Pyrocumulus cloud from High Park Fire, ColoradoOn the plus side for weather buffs, each of the fires have produced rare pyrocumulus, or fire clouds. Wildfires and volcanos can produce these dramatic clouds as intense heating causes the air to rise. As the rising air cools, water vapor in the ash cloud condenses just like a normal cloud. The ash particles provide nuclei for water to condense. Sometimes this moisture will fall back on the fire as rain. Dave Lipson, a meteorologist with the National Oceanic and Atmospheric Administration told the Denver Post that calm and clear weather along Colorado’s Front Range made the towering pyrocumulus cloud look especially menacing Tuesday. Tuesday afternoon, the lone fire cloud could be seen from 40 miles away from Denver.

Lead image caption: NASA image courtesy Jeff Schmaltz, LANCE MODIS Rapid Response. Instrument: Terra – MODIS

Second image caption: High Park Fire, Colorado from NASA’s Aqua MODIS

Third image caption: Looking north near Boulder, Colorado at the pyrocumulus cloud produced from the High Park Fire. Photo: John Williams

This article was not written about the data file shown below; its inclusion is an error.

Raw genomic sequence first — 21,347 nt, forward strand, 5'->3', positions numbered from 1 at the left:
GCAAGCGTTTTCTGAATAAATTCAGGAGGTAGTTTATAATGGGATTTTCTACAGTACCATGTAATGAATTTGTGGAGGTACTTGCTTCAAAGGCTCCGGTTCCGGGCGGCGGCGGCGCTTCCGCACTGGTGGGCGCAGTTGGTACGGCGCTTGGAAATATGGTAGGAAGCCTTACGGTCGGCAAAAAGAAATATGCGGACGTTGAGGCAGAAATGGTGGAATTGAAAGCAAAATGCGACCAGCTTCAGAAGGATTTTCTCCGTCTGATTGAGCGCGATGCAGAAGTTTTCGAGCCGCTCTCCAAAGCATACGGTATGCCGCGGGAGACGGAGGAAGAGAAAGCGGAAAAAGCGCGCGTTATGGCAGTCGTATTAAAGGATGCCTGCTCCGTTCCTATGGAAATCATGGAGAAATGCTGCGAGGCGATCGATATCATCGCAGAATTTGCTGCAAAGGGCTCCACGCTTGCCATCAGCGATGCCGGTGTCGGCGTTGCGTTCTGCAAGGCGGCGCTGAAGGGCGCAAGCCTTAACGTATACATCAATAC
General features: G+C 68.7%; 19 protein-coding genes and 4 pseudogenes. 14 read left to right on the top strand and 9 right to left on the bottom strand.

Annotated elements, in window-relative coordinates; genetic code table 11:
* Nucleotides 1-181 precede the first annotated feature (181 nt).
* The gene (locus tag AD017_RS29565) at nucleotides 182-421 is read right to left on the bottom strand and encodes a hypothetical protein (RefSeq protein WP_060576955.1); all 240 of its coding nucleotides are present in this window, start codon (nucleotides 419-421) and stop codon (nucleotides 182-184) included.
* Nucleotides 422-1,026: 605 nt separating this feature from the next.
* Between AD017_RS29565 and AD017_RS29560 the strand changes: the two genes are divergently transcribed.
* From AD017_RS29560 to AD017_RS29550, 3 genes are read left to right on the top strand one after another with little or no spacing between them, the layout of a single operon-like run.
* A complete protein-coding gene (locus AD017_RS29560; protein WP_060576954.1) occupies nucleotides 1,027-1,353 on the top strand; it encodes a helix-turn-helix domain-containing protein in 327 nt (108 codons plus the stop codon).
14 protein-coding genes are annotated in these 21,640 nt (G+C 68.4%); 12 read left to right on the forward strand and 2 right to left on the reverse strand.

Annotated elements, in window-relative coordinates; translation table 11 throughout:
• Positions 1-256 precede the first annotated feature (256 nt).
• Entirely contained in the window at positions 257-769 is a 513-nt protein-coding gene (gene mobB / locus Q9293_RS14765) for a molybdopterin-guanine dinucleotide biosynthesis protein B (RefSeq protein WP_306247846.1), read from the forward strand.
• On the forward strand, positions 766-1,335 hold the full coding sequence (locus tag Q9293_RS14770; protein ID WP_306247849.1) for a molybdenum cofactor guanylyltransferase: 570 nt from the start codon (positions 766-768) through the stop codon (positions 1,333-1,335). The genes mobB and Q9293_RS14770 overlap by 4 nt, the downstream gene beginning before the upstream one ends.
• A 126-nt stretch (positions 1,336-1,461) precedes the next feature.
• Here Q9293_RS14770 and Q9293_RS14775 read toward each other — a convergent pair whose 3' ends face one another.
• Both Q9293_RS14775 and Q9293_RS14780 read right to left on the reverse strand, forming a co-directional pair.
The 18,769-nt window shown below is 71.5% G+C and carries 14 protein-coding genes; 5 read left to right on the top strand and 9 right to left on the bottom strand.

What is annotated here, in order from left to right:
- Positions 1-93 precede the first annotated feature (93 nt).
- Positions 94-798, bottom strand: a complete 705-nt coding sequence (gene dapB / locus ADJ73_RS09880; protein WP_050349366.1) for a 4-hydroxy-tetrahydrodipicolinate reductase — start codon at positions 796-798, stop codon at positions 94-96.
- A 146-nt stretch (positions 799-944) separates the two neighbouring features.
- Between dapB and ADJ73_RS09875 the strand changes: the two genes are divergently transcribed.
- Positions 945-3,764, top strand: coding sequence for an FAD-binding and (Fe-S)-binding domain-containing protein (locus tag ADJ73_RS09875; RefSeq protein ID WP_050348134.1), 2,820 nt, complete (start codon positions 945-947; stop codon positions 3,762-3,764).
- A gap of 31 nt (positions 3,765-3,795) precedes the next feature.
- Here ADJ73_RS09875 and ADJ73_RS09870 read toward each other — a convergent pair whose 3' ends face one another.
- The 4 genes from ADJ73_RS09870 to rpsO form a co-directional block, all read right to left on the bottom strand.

The Other End of an Eclipse

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As the annular eclipse on May 20 sent skywatchers around the globe gazing upwards to see the Sun get darkened by the Moon’s silhouette, NASA’s Terra satellite caught the other side of the event: the Moon’s shadow striking the Earth!

Cast across 240,000 miles of space, the lunar shadow darkened a circular swatch 300 km (185 miles) wide over the northern Pacific Ocean in this image, acquired by the Earth-observing Terra satellite’s Moderate Resolution Imaging Spectroradiometer (MODIS) at 20:30 UT on Sunday, May 20.